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86-867527_intramural-strength-training-strong-national-government-federalists.png

 

I read and watch a lot of videos on this subject, particularly focusing on weight training.  In this thread I'll share content that I find interesting/educational.  I'll also probably share periodic updates on my own training.  This is not meant to be a personal blog, so please feel free to comment on anything posted, and share your own progress and learnings.

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Here's a decent overview on programming periodization I came across today:

 

 

"This is a long one guys! Jump to 7:54 to skip the 'Periodization definitions' recap and jump right into the progression examples.

I'll continue to mention (and re-mention) the conceptual ideas surrounding linear periodization for strength training because it needs to be at the front of your mind whenever you plan your program. The progression examples I give later in the video are taken from some of the highest performing lifters and coaches on the planet. They drive home the point that, no matter how different certain programs may seem, they all share common principles that make them effective."

 

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After not doing any weight training at all for several months, I'm easing my way back into it by doing a really simple linear progression right now, while also keeping the workouts short.  I'm doing 6x6 for each exercise, and either increasing the weight each week, or changing the exercise.

 

The template I'm using right now looks basically like this (examples of each are given in parenthesis):

Day 1:

  • Squat (Back Squat, Box Squat, or Belt Squat)
  • Hamstring Exercise (Romanian Dealift, Glute Ham Raise, Hip Thruster)
  • Lower Back Exercise (Good Morning, Back Extension, Reverse Hyper)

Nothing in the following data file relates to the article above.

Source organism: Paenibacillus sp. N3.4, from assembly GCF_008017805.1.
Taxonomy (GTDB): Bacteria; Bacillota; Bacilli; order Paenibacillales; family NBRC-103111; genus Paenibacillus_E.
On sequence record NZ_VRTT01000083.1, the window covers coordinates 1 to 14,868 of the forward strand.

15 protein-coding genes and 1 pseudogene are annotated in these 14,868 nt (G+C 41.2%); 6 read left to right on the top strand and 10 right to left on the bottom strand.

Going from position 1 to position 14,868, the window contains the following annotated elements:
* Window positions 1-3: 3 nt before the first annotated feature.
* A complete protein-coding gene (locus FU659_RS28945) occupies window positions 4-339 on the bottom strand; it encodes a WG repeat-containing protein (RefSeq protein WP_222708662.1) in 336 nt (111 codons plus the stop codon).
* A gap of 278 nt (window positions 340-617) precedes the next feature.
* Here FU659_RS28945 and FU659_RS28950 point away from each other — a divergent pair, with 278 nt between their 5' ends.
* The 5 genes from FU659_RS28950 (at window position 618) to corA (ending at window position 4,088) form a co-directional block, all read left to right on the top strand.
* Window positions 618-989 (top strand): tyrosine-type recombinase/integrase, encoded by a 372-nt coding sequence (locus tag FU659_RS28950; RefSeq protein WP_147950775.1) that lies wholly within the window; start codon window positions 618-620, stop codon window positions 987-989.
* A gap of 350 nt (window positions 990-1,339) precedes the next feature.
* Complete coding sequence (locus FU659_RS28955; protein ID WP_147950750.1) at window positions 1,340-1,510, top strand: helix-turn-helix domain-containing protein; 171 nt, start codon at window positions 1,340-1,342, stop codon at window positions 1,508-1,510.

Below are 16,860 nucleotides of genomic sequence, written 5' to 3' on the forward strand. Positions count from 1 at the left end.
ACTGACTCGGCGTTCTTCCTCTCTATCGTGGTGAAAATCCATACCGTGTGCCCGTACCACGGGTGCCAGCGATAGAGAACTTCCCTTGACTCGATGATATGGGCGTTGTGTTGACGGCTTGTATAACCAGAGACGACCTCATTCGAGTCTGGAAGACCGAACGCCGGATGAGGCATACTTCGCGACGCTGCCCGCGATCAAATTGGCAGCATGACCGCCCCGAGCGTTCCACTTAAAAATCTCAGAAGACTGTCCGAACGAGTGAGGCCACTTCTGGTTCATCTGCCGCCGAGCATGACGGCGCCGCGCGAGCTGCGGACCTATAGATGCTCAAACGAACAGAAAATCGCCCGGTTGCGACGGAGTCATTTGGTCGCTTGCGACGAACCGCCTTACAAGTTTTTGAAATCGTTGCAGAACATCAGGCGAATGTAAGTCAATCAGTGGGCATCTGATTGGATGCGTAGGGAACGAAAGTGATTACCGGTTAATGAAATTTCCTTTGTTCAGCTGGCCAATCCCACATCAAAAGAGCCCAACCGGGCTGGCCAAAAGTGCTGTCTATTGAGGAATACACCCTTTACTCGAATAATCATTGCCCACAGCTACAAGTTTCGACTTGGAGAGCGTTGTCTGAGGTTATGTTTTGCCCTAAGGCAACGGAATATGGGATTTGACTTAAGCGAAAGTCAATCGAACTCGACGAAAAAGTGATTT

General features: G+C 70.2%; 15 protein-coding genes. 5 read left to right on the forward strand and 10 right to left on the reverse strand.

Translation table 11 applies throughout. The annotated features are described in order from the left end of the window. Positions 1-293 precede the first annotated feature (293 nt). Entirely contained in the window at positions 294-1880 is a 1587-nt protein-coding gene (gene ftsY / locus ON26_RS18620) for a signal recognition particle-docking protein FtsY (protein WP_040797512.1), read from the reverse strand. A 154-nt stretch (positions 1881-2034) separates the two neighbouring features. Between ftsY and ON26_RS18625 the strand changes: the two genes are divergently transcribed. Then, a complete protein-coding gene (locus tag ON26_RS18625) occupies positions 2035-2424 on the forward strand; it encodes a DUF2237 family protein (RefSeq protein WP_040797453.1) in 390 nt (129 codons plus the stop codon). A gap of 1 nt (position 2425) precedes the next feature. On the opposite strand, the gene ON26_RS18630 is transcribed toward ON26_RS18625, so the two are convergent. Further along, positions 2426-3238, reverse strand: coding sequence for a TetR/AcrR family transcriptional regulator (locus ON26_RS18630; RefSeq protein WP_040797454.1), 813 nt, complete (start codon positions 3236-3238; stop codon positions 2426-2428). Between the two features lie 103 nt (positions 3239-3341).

• Abs (Crunch, Decline Crunch, Plank)

Day 2:

  • Vertical Pull (Pullup, Lat Pulldown, Chinup)
  • Vertical Press (Overhead Press, Push Press, Military Press)
  • Horizontal Pull (Pendlay Row, Kroc Row, Seal Row)
  • Biceps (Barbell Curl, Hammer Curl, Incline Curl)

Day 3:

  • Deadlift (Traditional/Sumo, Trap Bar, Deficit)
  • Quadriceps (Front Squat, Hack Squat, Leg Extension)
  • Single Leg (Lunge, Split Squat, Bulgarian Split Squat)
  • Abs (Situp, Side Plank, Suitcase Carry)

Day 4:

  • Bench Press (Standard, Close Grip, Incline)
  • Horizontal Pull (Face Pull, Bent Barbell Row, Cable Row)
  • Triceps (Rope Pushdown, Overhead Extension, Dumbbell Kickback)
  • Chest/Triceps (Dip, Bench Dip, JM Press) 

 

This is by no means a perfectly balanced program.  It's just a simple and straightforward way to ease myself back into regular lifting. 

 

I did the Day 2 workout today, doing Band Assisted Pullups

aid8235226-v4-1200px-Perform-Assisted-Pull-Ups-Step-17.jpg

 

Seated Military Press

seated-military-press.jpg

 

Underhanded Barbell Row

Barbell-Row-Finish-and-Descend-1024x717.png

 

and Plate Curls

bf26ec6987d607716d0fa085899d3b46.jpg

 

 I'll be continuing this program until I get my rack (another 1-2 weeks), at which point I'll transition to something much more complex and intense.  I'll probably share more about it at some point in the future.

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Matt Wenning is one of my favorite sources of information.  He's a retired world record power lifter that also has a really good grasp of General Physical Preparedness (GPP).

 

Here are some good tips to keep you working out for years to come:

 

And some tips on what to do on off days:

 

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Day 3 from the template I listed above.

I'm still working my way back into things.  I've been experiencing a fair amount of lower back tightness/soreness.  It's definitely just muscle related, so not anything I'm particularly worries about, but I've skipped the lower back work on Day 1 for the last 2 cycles.  It was feeling pretty good yesterday until I had to return a bunch of porcelain tile - load it into the vehicle, and then onto the cart once I got it to the store.  I woke up today with noticable lower back tightness once again.  I expected it would loosen up once I started today, but it never really did.  I had to go lighter than I probably would typically, and it was a struggle.

 

Deficit Deadlift (3 inches):

185 - 6x6

The middle sets felt okay. The early and late sets were rough.

SRCF_Deficit-DL.jpeg

 

Zercher Squat:

95 - 6x6

First time doing these.  They suck, and I suck at them, lol. Definitely need to do these more frequently.

ZercherSquat-1260x732.jpg

 

Bulgarian Split Squat:

35 - 6x1 / 25 - 6x5

6 sets with 35 pounds wasn't happening today. Legs were jello after the first set. I'll try again next time.

bodyweight_workout_1-2_bulgarian_split_squat-2.jpg

 

Decline Crunch:

Bodyweight - 15x6

Usually have been doing these weighted, but needed to give the lower back a break.

abs-decline-crunch-1109.jpg?w=1109

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Day 4

Very stiff and sore today, but it's mostly in my lower body, which I'm really not touching in today's workout.

 

Bench Press:

95 - 6x6